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Tunisia must rationalise subsidies and control wages to reduce budget deficit, says IMF

March 31, 2022 at 9:39 am

Sign outside the headquarters of the International Monetary Fund (IMF) in Washington, DC, 15 April, 2020 [SAUL LOEB/AFP via Getty Images]

The International Monetary Fund (IMF) said on Wednesday that Tunisia must take a series of measures to reduce the budget deficit and revive the economy, Anadolu has reported, including strict control over the public sector wage bill and better targeted subsidies. An IMF team visited Tunisia last week for talks on the economic reform programme.

“The IMF considers that a conscientious reduction of the fiscal deficit through equitable taxation reform, strict control over the public sector wage bill, better targeted subsidies and deep reforms of state-owned enterprises are necessary to restore macroeconomic stability,” said the Fund, “as well for improving the efficiency of state-owned enterprises and strengthening the competitiveness of the Tunisian economy.”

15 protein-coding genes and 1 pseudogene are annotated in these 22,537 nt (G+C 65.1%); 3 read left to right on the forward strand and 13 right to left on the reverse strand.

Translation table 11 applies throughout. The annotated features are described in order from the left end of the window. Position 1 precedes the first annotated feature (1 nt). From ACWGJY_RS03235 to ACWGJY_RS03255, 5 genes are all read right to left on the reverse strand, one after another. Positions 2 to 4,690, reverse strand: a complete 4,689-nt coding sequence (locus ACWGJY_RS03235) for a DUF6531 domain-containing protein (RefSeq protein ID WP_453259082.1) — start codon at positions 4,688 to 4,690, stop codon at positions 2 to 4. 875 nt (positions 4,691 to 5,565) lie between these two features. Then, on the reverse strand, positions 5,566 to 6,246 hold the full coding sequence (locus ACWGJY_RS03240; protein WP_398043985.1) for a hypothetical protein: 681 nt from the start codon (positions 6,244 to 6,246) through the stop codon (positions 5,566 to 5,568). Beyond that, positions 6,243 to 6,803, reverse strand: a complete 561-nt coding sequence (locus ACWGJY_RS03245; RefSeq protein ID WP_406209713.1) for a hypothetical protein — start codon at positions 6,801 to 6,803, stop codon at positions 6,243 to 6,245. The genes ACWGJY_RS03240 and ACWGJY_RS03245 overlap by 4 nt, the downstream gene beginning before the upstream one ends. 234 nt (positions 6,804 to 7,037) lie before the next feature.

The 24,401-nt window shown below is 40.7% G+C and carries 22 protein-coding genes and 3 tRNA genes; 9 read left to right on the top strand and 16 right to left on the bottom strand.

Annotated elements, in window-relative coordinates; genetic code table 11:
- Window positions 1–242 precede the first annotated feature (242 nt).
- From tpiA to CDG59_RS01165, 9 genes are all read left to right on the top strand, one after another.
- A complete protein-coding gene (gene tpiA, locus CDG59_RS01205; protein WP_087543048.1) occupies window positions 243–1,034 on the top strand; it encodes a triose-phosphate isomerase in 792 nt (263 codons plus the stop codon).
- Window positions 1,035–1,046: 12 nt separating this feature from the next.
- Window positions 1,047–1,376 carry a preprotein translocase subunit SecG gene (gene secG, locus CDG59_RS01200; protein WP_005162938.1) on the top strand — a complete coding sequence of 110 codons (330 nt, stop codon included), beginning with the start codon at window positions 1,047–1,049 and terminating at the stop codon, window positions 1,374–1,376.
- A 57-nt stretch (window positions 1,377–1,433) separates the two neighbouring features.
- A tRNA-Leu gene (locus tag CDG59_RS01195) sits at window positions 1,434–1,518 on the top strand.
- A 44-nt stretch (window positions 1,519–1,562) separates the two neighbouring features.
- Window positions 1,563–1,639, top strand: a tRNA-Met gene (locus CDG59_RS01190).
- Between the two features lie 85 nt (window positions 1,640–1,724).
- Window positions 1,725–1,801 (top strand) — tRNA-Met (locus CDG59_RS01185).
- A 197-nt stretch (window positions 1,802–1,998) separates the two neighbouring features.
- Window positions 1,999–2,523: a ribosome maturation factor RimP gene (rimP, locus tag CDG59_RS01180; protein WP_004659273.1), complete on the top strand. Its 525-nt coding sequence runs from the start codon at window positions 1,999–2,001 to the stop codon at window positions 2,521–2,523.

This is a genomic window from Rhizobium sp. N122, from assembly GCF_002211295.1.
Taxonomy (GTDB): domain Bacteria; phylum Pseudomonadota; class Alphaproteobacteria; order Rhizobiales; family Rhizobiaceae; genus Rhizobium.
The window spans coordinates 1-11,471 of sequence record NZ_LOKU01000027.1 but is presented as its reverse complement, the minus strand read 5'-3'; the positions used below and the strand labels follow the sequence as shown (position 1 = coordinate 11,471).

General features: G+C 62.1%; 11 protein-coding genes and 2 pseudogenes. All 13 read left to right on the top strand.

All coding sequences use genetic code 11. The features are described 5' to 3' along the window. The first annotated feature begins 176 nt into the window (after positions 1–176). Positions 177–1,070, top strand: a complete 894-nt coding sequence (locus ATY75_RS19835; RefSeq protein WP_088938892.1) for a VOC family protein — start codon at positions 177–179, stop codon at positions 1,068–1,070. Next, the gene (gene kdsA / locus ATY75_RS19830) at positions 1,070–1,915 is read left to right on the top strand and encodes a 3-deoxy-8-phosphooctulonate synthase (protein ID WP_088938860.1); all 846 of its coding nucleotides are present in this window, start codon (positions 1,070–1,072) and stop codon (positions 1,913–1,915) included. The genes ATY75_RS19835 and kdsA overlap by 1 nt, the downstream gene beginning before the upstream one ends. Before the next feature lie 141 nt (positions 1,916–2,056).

In 2021, the civil service wage bill amounted to 20.1 billion dinars ($7.45 billion), an increase of 164 per cent since 2010. Government data shows that between 2010 and 2020, the cost of subsidising goods and services increased by 135.3 per cent, from $510 million pa to $1.2 bn.

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The IMF team said that they made further progress in the technical discussions with the Tunisian authorities. They added that the Fund will continue to stand alongside the Tunisian authorities in their efforts to advance economic and social reforms.

“Tunisia is facing major structural challenges that result in deep macroeconomic disequilibria, a weak growth in spite of its strong potential, a high unemployment rate, weak investment and social inequality,” they explained. The impact of the pandemic and the war in Ukraine have further exacerbated these structural challenges.

Tunisia entered into talks with the IMF last May, but the discussions were halted due to political instability in the country, before resuming in November. International agencies have recently downgraded Tunisia’s sovereign rating, reducing its chances of borrowing from global debt markets.